Britain seems to be an increasingly angry place. Were talking about it since the Brexit vote of 2016. The papers, online, radio and TV are filled with people expressing opinions. They are talking but not listening.
Here is a letter to the local paper that characterises the Angry Letter Writer. See below.
His opinions certainly don’t reflect my 30 year’s experience cycling with clubs. However, there were times when drivers made it clear that they were angry with us. I used to notice their reactions when I lived in Bristol, but not in Staffordshire.
My strongest disagreement is with the assertion that club cyclists are the biggest problem on our roads. He has not considered motorists speeding, running red lights, having no insurance, tailgating and so on. In his mind, the nuisance of overtaking club cyclists is greater than the loss of life associated with the driving offences listed above. It is so easy to refute each argument that I won’t bother. The overall theme is anger.
The same letter was published in the Southport version of this paper but the name was withheld. In that case it was signed off as
Angry motorist, (name and address supplied). Has the paper slipped up and accidentally released his name?
It is very interesting to see that Tony Richardson of Newburgh writes (Letters, February 20) to say that the Highway Code advises cyclists should not ride more than two abreast and that they may need to move into a single file in some situations.
The code quite clearly states; ‘never ride more than two abreast, and ride in single file on narrow or busy roads and when riding round bends.’
This is quite clearly not an advert to ride two abreast as ‘the norm’ as he states in his letter, as bends and busy narrow roads figure a lot in this area.
He also says that it takes less time to overtake a group of a given number when they are two abreast than when they are in a single file, such as a cycling club. Not so when the group is 20-plus in number, cycling two and sometimes three abreast, on a busy road and usually narrow one as well, is contrary to the Highway Code.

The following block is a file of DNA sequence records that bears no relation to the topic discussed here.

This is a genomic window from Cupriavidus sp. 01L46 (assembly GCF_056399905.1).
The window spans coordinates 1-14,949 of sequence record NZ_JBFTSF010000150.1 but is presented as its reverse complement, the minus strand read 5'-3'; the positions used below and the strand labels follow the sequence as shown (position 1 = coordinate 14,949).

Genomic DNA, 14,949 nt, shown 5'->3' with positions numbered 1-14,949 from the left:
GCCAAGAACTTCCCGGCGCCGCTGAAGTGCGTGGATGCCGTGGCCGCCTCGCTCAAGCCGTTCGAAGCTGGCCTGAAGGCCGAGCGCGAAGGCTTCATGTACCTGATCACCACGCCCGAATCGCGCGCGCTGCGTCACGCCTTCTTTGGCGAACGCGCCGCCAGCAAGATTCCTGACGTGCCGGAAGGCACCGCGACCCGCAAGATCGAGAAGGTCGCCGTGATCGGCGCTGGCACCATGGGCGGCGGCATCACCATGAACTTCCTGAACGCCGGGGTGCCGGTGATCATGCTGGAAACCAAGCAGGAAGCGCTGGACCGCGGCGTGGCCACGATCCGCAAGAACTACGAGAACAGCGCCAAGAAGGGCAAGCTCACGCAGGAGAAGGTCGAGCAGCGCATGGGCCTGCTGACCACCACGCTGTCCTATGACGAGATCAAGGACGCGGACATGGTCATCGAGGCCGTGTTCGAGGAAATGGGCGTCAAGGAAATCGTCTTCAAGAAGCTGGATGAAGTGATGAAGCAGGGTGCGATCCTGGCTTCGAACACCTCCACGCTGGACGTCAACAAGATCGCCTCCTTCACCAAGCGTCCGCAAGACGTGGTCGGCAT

This is the equivalent of overtaking a slow, large vehicle and very often there is traffic coming the other way and therefore is not possible which leads to frustration and dangerous attempts to pass the group. .
Whilst having concern for cyclists and the interaction with other traffic, it’s about time the cycling groups that take to the roads on a Sunday, in particular, got their members to ride to the Highway Code and stop abusing motorists with unauthorised hand signals (l) who in their opinion are in the wrong by overtaking them.
They should ride with consideration to others by abiding by the traffic rule of law such as stopping at traffic lights; signalling
their intention to turn; giving way to traffic at major road junctions before turning out in front of them; not riding at speed down pavements; ride in single file not two or three abreast; not weaving in and out of traffic streams when in slow traffic; not coming alongside a vehicle that is signalling the intention to turn left etc.
The biggest offenders are the cycling clubs’ mob-handed outings. You are not the fastest or only thing with wheels on the road. Try splitting your groups into two or three blocks so that other vehicles can get by safely and more importantly you are safe.
The ordinary cyclists commuting to work, shopping or out for the ride, are not the problem.
Pete Monks, by email.
Ormkirk Champion, 8th March 2019.